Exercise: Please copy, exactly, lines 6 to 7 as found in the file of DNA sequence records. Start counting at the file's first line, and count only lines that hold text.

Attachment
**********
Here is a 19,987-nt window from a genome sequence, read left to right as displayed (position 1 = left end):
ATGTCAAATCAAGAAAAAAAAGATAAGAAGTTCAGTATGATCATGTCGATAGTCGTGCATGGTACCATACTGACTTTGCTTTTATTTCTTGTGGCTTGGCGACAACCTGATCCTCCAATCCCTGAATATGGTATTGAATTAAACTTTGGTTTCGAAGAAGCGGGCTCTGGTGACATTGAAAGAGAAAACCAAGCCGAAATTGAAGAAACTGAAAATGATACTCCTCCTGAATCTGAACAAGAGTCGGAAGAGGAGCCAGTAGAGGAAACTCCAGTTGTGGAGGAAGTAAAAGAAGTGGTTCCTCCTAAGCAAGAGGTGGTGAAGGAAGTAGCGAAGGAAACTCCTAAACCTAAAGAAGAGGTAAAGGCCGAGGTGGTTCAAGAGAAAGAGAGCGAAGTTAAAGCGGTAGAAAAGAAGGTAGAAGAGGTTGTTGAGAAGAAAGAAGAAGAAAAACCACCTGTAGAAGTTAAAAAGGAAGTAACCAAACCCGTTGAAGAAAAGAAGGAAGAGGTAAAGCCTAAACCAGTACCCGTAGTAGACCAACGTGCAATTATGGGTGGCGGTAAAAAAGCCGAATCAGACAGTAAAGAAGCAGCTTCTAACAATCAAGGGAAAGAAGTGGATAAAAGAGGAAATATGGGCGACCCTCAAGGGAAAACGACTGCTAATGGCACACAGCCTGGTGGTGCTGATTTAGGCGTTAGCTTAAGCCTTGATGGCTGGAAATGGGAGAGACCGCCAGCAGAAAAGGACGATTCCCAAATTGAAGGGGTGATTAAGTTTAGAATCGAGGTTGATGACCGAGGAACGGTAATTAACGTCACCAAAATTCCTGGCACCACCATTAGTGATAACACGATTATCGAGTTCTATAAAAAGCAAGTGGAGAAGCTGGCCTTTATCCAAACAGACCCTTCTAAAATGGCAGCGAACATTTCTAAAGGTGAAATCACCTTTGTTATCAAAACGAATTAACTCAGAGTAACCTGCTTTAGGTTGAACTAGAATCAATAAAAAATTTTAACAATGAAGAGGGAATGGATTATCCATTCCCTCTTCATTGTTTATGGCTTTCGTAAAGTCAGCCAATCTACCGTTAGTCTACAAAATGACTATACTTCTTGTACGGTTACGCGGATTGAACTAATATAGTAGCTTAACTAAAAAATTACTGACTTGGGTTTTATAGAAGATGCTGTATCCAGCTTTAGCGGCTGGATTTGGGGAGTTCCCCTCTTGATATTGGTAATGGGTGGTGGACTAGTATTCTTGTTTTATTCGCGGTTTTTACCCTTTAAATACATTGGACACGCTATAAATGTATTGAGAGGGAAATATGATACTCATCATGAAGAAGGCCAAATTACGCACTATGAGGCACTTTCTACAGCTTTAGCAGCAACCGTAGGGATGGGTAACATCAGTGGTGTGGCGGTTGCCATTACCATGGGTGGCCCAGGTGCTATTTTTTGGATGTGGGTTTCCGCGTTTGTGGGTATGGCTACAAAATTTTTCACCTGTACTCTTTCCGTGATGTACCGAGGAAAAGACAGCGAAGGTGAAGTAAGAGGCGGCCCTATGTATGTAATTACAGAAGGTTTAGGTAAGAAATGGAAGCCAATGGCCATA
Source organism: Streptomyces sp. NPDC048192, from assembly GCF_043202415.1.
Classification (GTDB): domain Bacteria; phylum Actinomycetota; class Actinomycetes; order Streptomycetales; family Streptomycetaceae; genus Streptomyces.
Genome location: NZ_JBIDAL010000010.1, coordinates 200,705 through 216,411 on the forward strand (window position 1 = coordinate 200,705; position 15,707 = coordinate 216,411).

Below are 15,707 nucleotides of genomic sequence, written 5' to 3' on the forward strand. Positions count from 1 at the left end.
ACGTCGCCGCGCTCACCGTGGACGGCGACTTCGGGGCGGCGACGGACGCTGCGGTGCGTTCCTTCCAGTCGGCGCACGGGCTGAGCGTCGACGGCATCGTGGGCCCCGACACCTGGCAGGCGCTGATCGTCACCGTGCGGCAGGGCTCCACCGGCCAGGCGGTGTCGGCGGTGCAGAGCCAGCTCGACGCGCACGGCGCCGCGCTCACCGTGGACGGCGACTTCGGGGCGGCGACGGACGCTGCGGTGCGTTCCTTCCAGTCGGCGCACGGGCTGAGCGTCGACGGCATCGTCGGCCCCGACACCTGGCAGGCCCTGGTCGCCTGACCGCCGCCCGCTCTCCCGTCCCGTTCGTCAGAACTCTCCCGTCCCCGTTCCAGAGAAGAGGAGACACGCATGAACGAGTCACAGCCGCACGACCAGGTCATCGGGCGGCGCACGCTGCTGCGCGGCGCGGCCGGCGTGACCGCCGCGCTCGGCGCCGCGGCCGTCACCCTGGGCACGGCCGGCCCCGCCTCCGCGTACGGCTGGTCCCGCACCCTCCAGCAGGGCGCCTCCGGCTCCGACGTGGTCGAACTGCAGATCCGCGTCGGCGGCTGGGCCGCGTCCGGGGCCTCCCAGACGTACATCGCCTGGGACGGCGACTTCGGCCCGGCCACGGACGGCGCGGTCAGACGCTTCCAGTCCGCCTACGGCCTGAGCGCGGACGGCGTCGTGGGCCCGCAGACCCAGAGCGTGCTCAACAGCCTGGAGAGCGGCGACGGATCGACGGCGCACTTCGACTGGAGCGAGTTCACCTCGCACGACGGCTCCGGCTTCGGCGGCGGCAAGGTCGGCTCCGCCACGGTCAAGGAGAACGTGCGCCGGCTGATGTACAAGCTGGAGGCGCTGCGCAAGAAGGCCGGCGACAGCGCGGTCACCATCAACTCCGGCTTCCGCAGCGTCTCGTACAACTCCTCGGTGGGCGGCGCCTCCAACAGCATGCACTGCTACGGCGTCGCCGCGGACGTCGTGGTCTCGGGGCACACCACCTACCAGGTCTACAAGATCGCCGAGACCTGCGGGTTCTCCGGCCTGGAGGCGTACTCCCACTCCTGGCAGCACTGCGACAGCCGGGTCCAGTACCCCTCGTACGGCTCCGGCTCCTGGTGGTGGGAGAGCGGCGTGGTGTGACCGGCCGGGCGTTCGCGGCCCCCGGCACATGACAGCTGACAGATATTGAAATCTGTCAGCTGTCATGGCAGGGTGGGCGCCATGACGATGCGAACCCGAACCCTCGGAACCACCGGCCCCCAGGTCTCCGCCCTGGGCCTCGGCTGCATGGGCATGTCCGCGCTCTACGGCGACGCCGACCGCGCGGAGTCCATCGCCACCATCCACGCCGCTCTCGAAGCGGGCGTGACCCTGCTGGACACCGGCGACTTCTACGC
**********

Below are 15,707 nucleotides of genomic sequence, written 5' to 3' on the forward strand. Positions count from 1 at the left end.
ACGTCGCCGCGCTCACCGTGGACGGCGACTTCGGGGCGGCGACGGACGCTGCGGTGCGTTCCTTCCAGTCGGCGCACGGGCTGAGCGTCGACGGCATCGTGGGCCCCGACACCTGGCAGGCGCTGATCGTCACCGTGCGGCAGGGCTCCACCGGCCAGGCGGTGTCGGCGGTGCAGAGCCAGCTCGACGCGCACGGCGCCGCGCTCACCGTGGACGGCGACTTCGGGGCGGCGACGGACGCTGCGGTGCGTTCCTTCCAGTCGGCGCACGGGCTGAGCGTCGACGGCATCGTCGGCCCCGACACCTGGCAGGCCCTGGTCGCCTGACCGCCGCCCGCTCTCCCGTCCCGTTCGTCAGAACTCTCCCGTCCCCGTTCCAGAGAAGAGGAGACACGCATGAACGAGTCACAGCCGCACGACCAGGTCATCGGGCGGCGCACGCTGCTGCGCGGCGCGGCCGGCGTGACCGCCGCGCTCGGCGCCGCGGCCGTCACCCTGGGCACGGCCGGCCCCGCCTCCGCGTACGGCTGGTCCCGCACCCTCCAGCAGGGCGCCTCCGGCTCCGACGTGGTCGAACTGCAGATCCGCGTCGGCGGCTGGGCCGCGTCCGGGGCCTCCCAGACGTACATCGCCTGGGACGGCGACTTCGGCCCGGCCACGGACGGCGCGGTCAGACGCTTCCAGTCCGCCTACGGCCTGAGCGCGGACGGCGTCGTGGGCCCGCAGACCCAGAGCGTGCTCAACAGCCTGGAGAGCGGCGACGGATCGACGGCGCACTTCGACTGGAGCGAGTTCACCTCGCACGACGGCTCCGGCTTCGGCGGCGGCAAGGTCGGCTCCGCCACGGTCAAGGAGAACGTGCGCCGGCTGATGTACAAGCTGGAGGCGCTGCGCAAGAAGGCCGGCGACAGCGCGGTCACCATCAACTCCGGCTTCCGCAGCGTCTCGTACAACTCCTCGGTGGGCGGCGCCTCCAACAGCATGCACTGCTACGGCGTCGCCGCGGACGTCGTGGTCTCGGGGCACACCACCTACCAGGTCTACAAGATCGCCGAGACCTGCGGGTTCTCCGGCCTGGAGGCGTACTCCCACTCCTGGCAGCACTGCGACAGCCGGGTCCAGTACCCCTCGTACGGCTCCGGCTCCTGGTGGTGGGAGAGCGGCGTGGTGTGACCGGCCGGGCGTTCGCGGCCCCCGGCACATGACAGCTGACAGATATTGAAATCTGTCAGCTGTCATGGCAGGGTGGGCGCCATGACGATGCGAACCCGAACCCTCGGAACCACCGGCCCCCAGGTCTCCGCCCTGGGCCTCGGCTGCATGGGCATGTCCGCGCTCTACGGCGACGCCGACCGCGCGGAGTCCATCGCCACCATCCACGCCGCTCTCGAAGCGGGCGTGACCCTGCTGGACACCGGCGACTTCTACGC